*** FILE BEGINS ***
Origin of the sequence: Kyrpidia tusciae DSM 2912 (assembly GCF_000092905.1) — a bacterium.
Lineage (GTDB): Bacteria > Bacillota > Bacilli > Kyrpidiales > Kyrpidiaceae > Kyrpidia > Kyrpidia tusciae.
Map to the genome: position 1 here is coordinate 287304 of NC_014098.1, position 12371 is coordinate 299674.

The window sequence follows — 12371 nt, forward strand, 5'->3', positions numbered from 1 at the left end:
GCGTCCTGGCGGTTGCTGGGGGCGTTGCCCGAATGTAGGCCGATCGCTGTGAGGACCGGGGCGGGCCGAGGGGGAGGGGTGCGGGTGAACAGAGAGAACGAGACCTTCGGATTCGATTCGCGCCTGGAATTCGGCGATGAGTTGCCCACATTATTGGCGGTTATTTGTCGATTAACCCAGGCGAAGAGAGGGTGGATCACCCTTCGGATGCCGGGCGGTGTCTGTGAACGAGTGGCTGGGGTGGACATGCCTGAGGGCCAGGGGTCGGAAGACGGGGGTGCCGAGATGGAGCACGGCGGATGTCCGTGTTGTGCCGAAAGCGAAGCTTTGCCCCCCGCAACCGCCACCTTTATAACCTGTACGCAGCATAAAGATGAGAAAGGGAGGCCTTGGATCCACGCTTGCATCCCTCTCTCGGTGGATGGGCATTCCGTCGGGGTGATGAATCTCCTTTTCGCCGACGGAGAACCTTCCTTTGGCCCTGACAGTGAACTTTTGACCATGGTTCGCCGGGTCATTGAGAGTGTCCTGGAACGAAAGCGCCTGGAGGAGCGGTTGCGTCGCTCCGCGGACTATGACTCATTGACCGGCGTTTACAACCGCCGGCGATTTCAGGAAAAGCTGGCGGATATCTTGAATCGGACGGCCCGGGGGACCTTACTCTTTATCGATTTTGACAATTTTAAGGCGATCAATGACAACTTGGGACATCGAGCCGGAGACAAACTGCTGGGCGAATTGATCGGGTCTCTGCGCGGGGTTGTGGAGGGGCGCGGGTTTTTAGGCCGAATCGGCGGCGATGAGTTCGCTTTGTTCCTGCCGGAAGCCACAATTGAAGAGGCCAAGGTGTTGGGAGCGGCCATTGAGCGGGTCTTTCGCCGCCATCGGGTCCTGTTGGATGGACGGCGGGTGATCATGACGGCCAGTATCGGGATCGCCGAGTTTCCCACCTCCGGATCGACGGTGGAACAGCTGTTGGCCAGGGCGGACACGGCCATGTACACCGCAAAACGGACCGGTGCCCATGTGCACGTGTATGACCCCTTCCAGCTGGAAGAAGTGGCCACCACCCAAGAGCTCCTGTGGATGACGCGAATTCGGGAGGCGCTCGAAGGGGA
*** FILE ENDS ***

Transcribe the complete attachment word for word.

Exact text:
Origin of the sequence: Kyrpidia tusciae DSM 2912 (assembly GCF_000092905.1) — a bacterium.
Lineage (GTDB): Bacteria > Bacillota > Bacilli > Kyrpidiales > Kyrpidiaceae > Kyrpidia > Kyrpidia tusciae.
Map to the genome: position 1 here is coordinate 287304 of NC_014098.1, position 12371 is coordinate 299674.

The window sequence follows — 12371 nt, forward strand, 5'->3', positions numbered from 1 at the left end:
GCGTCCTGGCGGTTGCTGGGGGCGTTGCCCGAATGTAGGCCGATCGCTGTGAGGACCGGGGCGGGCCGAGGGGGAGGGGTGCGGGTGAACAGAGAGAACGAGACCTTCGGATTCGATTCGCGCCTGGAATTCGGCGATGAGTTGCCCACATTATTGGCGGTTATTTGTCGATTAACCCAGGCGAAGAGAGGGTGGATCACCCTTCGGATGCCGGGCGGTGTCTGTGAACGAGTGGCTGGGGTGGACATGCCTGAGGGCCAGGGGTCGGAAGACGGGGGTGCCGAGATGGAGCACGGCGGATGTCCGTGTTGTGCCGAAAGCGAAGCTTTGCCCCCCGCAACCGCCACCTTTATAACCTGTACGCAGCATAAAGATGAGAAAGGGAGGCCTTGGATCCACGCTTGCATCCCTCTCTCGGTGGATGGGCATTCCGTCGGGGTGATGAATCTCCTTTTCGCCGACGGAGAACCTTCCTTTGGCCCTGACAGTGAACTTTTGACCATGGTTCGCCGGGTCATTGAGAGTGTCCTGGAACGAAAGCGCCTGGAGGAGCGGTTGCGTCGCTCCGCGGACTATGACTCATTGACCGGCGTTTACAACCGCCGGCGATTTCAGGAAAAGCTGGCGGATATCTTGAATCGGACGGCCCGGGGGACCTTACTCTTTATCGATTTTGACAATTTTAAGGCGATCAATGACAACTTGGGACATCGAGCCGGAGACAAACTGCTGGGCGAATTGATCGGGTCTCTGCGCGGGGTTGTGGAGGGGCGCGGGTTTTTAGGCCGAATCGGCGGCGATGAGTTCGCTTTGTTCCTGCCGGAAGCCACAATTGAAGAGGCCAAGGTGTTGGGAGCGGCCATTGAGCGGGTCTTTCGCCGCCATCGGGTCCTGTTGGATGGACGGCGGGTGATCATGACGGCCAGTATCGGGATCGCCGAGTTTCCCACCTCCGGATCGACGGTGGAACAGCTGTTGGCCAGGGCGGACACGGCCATGTACACCGCAAAACGGACCGGTGCCCATGTGCACGTGTATGACCCCTTCCAGCTGGAAGAAGTGGCCACCACCCAAGAGCTCCTGTGGATGACGCGAATTCGGGAGGCGCTCGAAGGGGA